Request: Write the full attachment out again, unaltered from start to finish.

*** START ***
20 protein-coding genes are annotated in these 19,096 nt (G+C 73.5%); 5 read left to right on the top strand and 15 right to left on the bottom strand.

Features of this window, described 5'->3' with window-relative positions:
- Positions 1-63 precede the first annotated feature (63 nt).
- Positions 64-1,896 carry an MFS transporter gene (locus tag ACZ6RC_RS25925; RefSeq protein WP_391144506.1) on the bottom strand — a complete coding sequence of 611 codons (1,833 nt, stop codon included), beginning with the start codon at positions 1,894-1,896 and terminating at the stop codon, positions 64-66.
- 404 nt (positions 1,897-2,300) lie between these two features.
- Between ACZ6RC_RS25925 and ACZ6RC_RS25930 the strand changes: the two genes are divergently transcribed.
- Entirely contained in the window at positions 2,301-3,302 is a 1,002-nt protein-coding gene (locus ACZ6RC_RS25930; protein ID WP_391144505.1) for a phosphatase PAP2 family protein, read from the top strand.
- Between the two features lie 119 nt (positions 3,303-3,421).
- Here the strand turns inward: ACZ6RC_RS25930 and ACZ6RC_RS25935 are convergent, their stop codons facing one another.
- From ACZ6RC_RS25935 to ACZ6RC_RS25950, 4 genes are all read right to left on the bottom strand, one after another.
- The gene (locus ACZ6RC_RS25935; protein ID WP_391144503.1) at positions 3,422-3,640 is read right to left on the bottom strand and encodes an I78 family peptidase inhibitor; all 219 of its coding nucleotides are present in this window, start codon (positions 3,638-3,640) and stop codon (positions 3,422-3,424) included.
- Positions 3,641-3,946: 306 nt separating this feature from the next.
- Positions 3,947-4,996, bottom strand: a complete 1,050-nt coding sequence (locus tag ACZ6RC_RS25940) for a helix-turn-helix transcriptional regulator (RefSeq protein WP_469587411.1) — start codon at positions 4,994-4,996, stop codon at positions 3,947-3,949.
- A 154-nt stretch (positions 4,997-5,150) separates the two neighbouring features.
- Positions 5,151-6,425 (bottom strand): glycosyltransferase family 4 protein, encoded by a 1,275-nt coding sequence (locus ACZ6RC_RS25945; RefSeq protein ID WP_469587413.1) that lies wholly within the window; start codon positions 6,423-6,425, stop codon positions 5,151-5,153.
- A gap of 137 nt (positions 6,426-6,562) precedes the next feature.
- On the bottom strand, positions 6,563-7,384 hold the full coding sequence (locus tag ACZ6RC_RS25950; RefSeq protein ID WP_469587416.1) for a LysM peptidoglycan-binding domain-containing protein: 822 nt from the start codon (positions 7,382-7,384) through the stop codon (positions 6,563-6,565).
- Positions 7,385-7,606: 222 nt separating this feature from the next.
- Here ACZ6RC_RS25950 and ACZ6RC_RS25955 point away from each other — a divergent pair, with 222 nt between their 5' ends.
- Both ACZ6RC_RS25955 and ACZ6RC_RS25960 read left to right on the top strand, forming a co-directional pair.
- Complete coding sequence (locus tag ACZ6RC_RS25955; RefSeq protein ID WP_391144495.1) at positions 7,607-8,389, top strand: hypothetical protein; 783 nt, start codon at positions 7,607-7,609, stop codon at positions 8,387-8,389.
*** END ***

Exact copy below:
20 protein-coding genes are annotated in these 19,096 nt (G+C 73.5%); 5 read left to right on the top strand and 15 right to left on the bottom strand.

Features of this window, described 5'->3' with window-relative positions:
- Positions 1-63 precede the first annotated feature (63 nt).
- Positions 64-1,896 carry an MFS transporter gene (locus tag ACZ6RC_RS25925; RefSeq protein WP_391144506.1) on the bottom strand — a complete coding sequence of 611 codons (1,833 nt, stop codon included), beginning with the start codon at positions 1,894-1,896 and terminating at the stop codon, positions 64-66.
- 404 nt (positions 1,897-2,300) lie between these two features.
- Between ACZ6RC_RS25925 and ACZ6RC_RS25930 the strand changes: the two genes are divergently transcribed.
- Entirely contained in the window at positions 2,301-3,302 is a 1,002-nt protein-coding gene (locus ACZ6RC_RS25930; protein ID WP_391144505.1) for a phosphatase PAP2 family protein, read from the top strand.
- Between the two features lie 119 nt (positions 3,303-3,421).
- Here the strand turns inward: ACZ6RC_RS25930 and ACZ6RC_RS25935 are convergent, their stop codons facing one another.
- From ACZ6RC_RS25935 to ACZ6RC_RS25950, 4 genes are all read right to left on the bottom strand, one after another.
- The gene (locus ACZ6RC_RS25935; protein ID WP_391144503.1) at positions 3,422-3,640 is read right to left on the bottom strand and encodes an I78 family peptidase inhibitor; all 219 of its coding nucleotides are present in this window, start codon (positions 3,638-3,640) and stop codon (positions 3,422-3,424) included.
- Positions 3,641-3,946: 306 nt separating this feature from the next.
- Positions 3,947-4,996, bottom strand: a complete 1,050-nt coding sequence (locus tag ACZ6RC_RS25940) for a helix-turn-helix transcriptional regulator (RefSeq protein WP_469587411.1) — start codon at positions 4,994-4,996, stop codon at positions 3,947-3,949.
- A 154-nt stretch (positions 4,997-5,150) separates the two neighbouring features.
- Positions 5,151-6,425 (bottom strand): glycosyltransferase family 4 protein, encoded by a 1,275-nt coding sequence (locus ACZ6RC_RS25945; RefSeq protein ID WP_469587413.1) that lies wholly within the window; start codon positions 6,423-6,425, stop codon positions 5,151-5,153.
- A gap of 137 nt (positions 6,426-6,562) precedes the next feature.
- On the bottom strand, positions 6,563-7,384 hold the full coding sequence (locus tag ACZ6RC_RS25950; RefSeq protein ID WP_469587416.1) for a LysM peptidoglycan-binding domain-containing protein: 822 nt from the start codon (positions 7,382-7,384) through the stop codon (positions 6,563-6,565).
- Positions 7,385-7,606: 222 nt separating this feature from the next.
- Here ACZ6RC_RS25950 and ACZ6RC_RS25955 point away from each other — a divergent pair, with 222 nt between their 5' ends.
- Both ACZ6RC_RS25955 and ACZ6RC_RS25960 read left to right on the top strand, forming a co-directional pair.
- Complete coding sequence (locus tag ACZ6RC_RS25955; RefSeq protein ID WP_391144495.1) at positions 7,607-8,389, top strand: hypothetical protein; 783 nt, start codon at positions 7,607-7,609, stop codon at positions 8,387-8,389.